or can’t answer it and then I can then answer it with a certain degree of certainty. [Maitreyi] So when you say the right kinds
of questions, I’m assuming the questions would differ from the context in which they
are asked. So, could you give an example of some of these
questions that you have been asked? [Dr. Pathare] So when I mean… when I say
right kinds of questions, I’ll tell you what I mean. Like for example, one question could be- “Does
this person have a mental illness?” That’s a simple question but it’s an important
question. “Did this person have a mental illness,
when this crime was committed?” Now, that’s a difficult question for me. But I can give you some balance of probabilities
answer. I can say that based on the information I’ve
collected, based on the past treatment history it appears that at that point in time, he
probably had a mental illness. Third question could be, “Do you think that
this person, when he was doing this act, at that point in time, did he have the capacity
to do it?” Now that’s an even more speculative question. And I would have to answer it much more speculatively. So now all these questions I’m giving you,
three examples of questions which I can answer with certainty and questions which I cant…
totally can’t answer with certainty. And if I do that and if you ask me these questions
in this way, then I’m actually assisting the court arrive at some decision. Otherwise if you just send a… very often
the…the court will send a request saying we want a mental health assessment. A mental health assessment really is not helping
the court or helping me in any sort of way… I think the courts need to actually apply
their mind and say what is this question that we want this expert witness to answer which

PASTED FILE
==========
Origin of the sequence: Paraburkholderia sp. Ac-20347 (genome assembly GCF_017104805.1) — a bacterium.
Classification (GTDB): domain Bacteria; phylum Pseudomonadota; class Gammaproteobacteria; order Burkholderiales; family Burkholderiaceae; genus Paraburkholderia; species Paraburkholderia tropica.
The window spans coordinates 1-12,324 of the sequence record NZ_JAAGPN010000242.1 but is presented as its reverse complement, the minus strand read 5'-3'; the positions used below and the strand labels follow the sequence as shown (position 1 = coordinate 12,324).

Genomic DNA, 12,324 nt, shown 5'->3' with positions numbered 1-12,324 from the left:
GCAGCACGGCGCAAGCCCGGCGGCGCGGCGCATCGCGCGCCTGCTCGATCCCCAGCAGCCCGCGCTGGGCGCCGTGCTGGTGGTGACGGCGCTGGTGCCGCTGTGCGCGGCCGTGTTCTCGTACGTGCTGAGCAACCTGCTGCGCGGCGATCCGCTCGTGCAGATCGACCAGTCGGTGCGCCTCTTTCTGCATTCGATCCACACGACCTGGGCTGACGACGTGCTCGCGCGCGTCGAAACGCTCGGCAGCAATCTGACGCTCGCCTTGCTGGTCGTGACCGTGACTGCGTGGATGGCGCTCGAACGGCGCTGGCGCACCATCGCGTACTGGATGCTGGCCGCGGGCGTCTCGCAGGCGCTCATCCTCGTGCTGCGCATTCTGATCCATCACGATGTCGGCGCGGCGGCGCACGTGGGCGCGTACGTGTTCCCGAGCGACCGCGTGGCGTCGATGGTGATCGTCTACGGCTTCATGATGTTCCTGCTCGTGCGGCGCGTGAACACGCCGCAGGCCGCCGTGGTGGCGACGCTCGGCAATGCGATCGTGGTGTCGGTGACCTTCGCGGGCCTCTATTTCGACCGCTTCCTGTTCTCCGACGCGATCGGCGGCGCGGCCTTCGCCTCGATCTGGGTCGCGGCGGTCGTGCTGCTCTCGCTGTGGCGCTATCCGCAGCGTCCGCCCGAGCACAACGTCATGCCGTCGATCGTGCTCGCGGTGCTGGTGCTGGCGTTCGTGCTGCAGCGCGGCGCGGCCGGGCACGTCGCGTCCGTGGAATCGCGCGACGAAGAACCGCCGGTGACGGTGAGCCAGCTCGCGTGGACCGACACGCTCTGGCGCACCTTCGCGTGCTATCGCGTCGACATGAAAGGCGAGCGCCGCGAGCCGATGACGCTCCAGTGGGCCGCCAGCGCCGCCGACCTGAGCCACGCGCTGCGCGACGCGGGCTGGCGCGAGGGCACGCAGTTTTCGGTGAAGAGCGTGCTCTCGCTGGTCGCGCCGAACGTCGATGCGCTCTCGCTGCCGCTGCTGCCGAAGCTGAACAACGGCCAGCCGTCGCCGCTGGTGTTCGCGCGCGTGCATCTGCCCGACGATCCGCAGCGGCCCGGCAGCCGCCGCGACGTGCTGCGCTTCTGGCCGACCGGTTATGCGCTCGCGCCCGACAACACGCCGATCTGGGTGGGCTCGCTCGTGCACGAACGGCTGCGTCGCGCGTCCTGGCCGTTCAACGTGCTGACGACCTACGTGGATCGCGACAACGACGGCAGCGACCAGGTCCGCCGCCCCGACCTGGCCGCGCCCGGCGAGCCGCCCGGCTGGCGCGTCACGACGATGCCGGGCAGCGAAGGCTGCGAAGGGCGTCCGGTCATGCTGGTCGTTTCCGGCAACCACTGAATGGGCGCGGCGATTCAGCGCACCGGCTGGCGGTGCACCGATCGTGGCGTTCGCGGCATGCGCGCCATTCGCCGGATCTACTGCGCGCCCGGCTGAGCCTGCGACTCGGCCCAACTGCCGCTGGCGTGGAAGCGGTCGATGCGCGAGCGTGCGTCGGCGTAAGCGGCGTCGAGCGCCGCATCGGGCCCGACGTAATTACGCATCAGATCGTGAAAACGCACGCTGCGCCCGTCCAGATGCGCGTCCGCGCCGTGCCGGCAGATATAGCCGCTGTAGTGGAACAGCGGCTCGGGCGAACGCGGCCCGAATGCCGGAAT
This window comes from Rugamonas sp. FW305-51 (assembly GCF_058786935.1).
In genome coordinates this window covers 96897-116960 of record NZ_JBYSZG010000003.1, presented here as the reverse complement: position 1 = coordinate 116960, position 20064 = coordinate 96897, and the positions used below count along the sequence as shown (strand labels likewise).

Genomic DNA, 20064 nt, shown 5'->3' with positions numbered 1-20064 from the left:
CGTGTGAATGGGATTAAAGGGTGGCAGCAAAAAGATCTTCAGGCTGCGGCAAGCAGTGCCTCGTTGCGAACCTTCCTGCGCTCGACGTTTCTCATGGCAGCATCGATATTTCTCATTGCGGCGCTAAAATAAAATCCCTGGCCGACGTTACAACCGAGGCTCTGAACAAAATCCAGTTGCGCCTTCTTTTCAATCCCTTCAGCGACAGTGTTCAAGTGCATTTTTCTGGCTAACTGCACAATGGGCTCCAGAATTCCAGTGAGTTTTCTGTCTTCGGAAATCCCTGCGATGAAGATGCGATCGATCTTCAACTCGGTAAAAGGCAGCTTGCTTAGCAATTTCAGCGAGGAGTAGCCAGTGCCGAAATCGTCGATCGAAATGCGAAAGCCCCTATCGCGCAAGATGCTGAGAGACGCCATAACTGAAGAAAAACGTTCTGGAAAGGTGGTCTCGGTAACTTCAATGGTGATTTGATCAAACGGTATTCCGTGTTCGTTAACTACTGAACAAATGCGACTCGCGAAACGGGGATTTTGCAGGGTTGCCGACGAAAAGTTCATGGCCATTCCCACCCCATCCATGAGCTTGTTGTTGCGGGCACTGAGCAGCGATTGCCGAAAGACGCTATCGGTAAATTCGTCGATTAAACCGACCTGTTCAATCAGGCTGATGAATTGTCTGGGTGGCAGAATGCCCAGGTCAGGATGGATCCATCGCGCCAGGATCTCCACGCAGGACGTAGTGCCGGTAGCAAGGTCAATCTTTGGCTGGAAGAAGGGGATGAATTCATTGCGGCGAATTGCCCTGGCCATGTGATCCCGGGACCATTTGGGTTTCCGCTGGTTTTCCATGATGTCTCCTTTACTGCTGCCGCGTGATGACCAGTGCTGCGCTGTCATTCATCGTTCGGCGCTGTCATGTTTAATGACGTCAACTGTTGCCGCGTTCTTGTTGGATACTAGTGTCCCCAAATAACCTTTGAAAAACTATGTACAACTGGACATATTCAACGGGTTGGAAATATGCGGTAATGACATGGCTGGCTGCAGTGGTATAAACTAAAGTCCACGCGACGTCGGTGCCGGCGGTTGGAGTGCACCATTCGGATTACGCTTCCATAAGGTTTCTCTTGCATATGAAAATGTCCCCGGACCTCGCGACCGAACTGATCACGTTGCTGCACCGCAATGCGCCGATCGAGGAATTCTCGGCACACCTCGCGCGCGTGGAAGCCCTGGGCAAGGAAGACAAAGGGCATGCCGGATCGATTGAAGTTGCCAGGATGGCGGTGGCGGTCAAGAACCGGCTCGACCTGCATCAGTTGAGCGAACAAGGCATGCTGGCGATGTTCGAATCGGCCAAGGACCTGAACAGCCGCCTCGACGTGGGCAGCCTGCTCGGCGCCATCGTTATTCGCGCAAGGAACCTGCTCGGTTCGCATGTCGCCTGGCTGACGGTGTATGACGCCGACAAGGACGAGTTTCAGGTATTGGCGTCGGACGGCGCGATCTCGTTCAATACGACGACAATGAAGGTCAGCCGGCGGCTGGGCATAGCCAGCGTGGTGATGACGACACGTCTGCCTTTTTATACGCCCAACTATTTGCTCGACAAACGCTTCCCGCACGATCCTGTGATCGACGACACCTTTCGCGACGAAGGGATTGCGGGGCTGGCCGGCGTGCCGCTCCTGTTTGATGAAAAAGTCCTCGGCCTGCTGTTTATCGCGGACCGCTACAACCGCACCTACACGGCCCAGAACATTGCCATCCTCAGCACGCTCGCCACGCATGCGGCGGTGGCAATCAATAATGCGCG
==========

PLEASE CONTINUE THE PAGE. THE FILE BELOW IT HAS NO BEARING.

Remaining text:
we can’t answer ourselves, you know. And sometimes courts are really bad because
they… they will ask questions like, “Can you tell me whether this person is of unsound
mind?” Now, the answer to that is I can never tell
you if this person is of unsound mind because that’s not a job for the mental health professional,
that’s the job for the legal professional to decide. I can tell you if he has a mental illness
or not, I can’t tell you… I can tell you if he has mental capacity or
not. I can’t tell you whether he’s of unsound
mind because that’s not a medical definition anyway. So, I think it’s very important that courts
actually start using expert witnesses as a way of trying to get a better understanding
of what might be happening with this individual at that point in time. [Maitreyi]Just a quick follow-up on this…
especially the last part that you said…about unsoundness of mind. Would a relevant question then be, “Did
the person have a break from reality at that point?” Is that the limited context of ‘unsoundness
of mind’, legally understood, possible? [Dr. Pathare] See again that’s a very…
that’s a very difficult question to answer in a yes/no thing… What do we mean by break from reality? Even somebody who is seriously mentally ill,
very seriously mentally ill, if you went and visited, say a psychiatric hospital where
people are admitted with illness, you’ll notice that they’re not… they don’t
have a ‘break from reality’ 24*7 for everything they do. So, for example, they’re able to get up
and have a meal, they’re able to look after themselves as in, go and have a shower and
have a bath. Now, you could argue that if they are able
to do that, there is no break from reality. So I think there are stereotypical understandings
that people have about what a ‘break from reality’ means. So, if somebody could have problems with reality
but it’s not with everything that they do on a daily basis, my worry is that courts
try to apply that standard. Only way to prove he has a break from reality